The upcoming Chinese New Year (or Spring Festival) is less than a week away and will commence on Jan. 31, 2014. While the occasion will bring much joy and festivities for many celebrants around the world, it will undoubtedly cause great pain for others. One sorrowful figure who will most likely not be taking part in the festivities is poet and well-respected photographer Liu Xia. As the wife of Nobel Peace Prize laureate and political dissident Liu Xiabo, she too suffers from the heavy overcast of the Chinese Communist Party. Xia has been under heavy surveillance since 2009, the year her husband was convicted for spearheading a manifesto against the CCP.
Her husband is currently serving an 11-year prison term in the Haidian District of Beijing. This is not the first time Liu Xiabo has been imprisoned for his anti-government sentiment, but it is by far the longest term he has received. His prolific work of editorials and essays throughout the decades are unabashedly critical of China’s centralized Communist regime. But the pivotal work that ultimately resulted in his 11-year prison sentence is a document aptly dubbed Charter 8; it is based off Czechoslovakia’s Charter 77 and refers to the year the document was written.
Xiabo, along with 302 other Chinese reformers, constructed the manifesto as an open letter to the CCP. It boldly asks, “Where is China headed in the 21st century? Will it continue with this ‘modernization’ under authoritarian rule or will it endorse universal values, join the mainstream civilization and build a democratic form of government? This is an unavoidable decision.” This is indeed the million dollar question of the 21st century.
Charter 8 was posted on the internet on December 10, 2008. It shortly received more than 12 thousand signatures of support from a wide array of individuals (scholars, businessmen, lawyers, writers, poets, civil servants, teachers, peasants and even former CCP members). Xiabo was arrested just two days before its launching.
It calls for the protection of human rights through legal reform and democratic rule. Much of the document should sound quite familiar to American ears as it includes provisions for the freedom of religion, freedom of expression, freedom of assembly, separation of powers, checks and balances, judicial independence and constitutional amendments. The manifesto also demands to reform civic education by abolishing the bias political education and examination system. Other notable petitions include environmental protection and the provision of social security for the Chinese people.
As the world moves forward into 2014, Liu Xia remains confined in her small apartment in Beijing. Many people speculate that Xiabo’s 2010 Nobel Peace Prize, while undeniably a commendable success, may have actually made Xia’s situation worse—she was placed under house arrest the same year of her husband’s achievement. To make matters worse, Chinese authorities have also convicted Liu Hui (Xia’s younger brother) for defrauding a man and sentenced Hui to 11 years in prison. Liu Hui subsequently made an appeal to the courts, but the appeal was ultimately rejected. His incarceration leaves Liu Xia financially vulnerable, since he was the one financially supporting her over the last three years.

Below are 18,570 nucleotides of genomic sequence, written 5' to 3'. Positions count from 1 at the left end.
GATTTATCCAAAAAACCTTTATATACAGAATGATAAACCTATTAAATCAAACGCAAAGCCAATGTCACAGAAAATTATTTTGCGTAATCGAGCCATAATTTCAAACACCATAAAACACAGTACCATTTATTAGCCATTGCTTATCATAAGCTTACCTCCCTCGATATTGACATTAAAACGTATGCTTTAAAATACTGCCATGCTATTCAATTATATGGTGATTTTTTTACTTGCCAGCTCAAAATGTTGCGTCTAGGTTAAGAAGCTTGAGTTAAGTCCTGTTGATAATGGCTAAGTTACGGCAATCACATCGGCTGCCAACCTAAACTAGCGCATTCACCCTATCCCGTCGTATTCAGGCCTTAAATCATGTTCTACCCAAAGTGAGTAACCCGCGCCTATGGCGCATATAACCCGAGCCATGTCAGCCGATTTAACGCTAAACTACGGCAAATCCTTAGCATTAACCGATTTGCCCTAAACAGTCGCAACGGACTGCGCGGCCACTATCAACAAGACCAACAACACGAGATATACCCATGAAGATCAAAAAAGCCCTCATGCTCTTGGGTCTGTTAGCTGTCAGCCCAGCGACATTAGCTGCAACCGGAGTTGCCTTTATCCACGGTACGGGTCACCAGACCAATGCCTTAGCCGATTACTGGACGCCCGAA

Authorities have drastically limited Liu Xia’s freedoms despite the fact that she has not been convicted of any crime. She is allowed to visit her parents once a week for a meal but is rarely allowed to see anyone else or talk to anyone by phone. Her monthly visits to Xiapo are heavily monitored and are limited to 30 minutes. Since 2010 she can no longer correspond with him through letters. Having restricted lines of communication, authorities have further isolated Liu Xia by forbidding her to set up exhibits of her paintings and photographs.
The CCP is hell bent on punishing Liu Xia. Fortunately the rest of the world, particularly human rights organizations, is paying attention and refuses to forget her artistry. Although she is more known for her poetry in China, the outside world has taken particular notice of her photography. A network of close friends and colleagues has carefully transported 25 of Xia’s photographs (most measuring 3 by 3 feet) out of China and organized them into several exhibitions in Europe, one in Hong Kong and one in the United States. The U.S. exhibition, held by Columbia University, was entitled “The Silent Strength of Liu Xia.”
These black and white photographs are haunting and unnerving, featuring little dolls with slightly deformed faces and arranged in different positions (some sitting, some lying on the ground facing the floor and some completely covered in fabric). One photo features Liu Xiabo with his left arm holding a doll on his right shoulder and an expression of neutrality on his face. The doll’s mouth remains agape in clear distress, giving the impression that it is wailing. Because Liu Xia cannot communicate due to her house arrest, one can only guess at the meaning behind her photographs. She, like her husband, is one of the countless victims of an authoritarian regime. No amount of China’s newly-gained and rapidly increasing capitalist wealth can ever match the freedoms each human is rightfully afforded to. One can only hope that the global community will continue to pressure the one-party regime into loosening its hold on the Chinese people.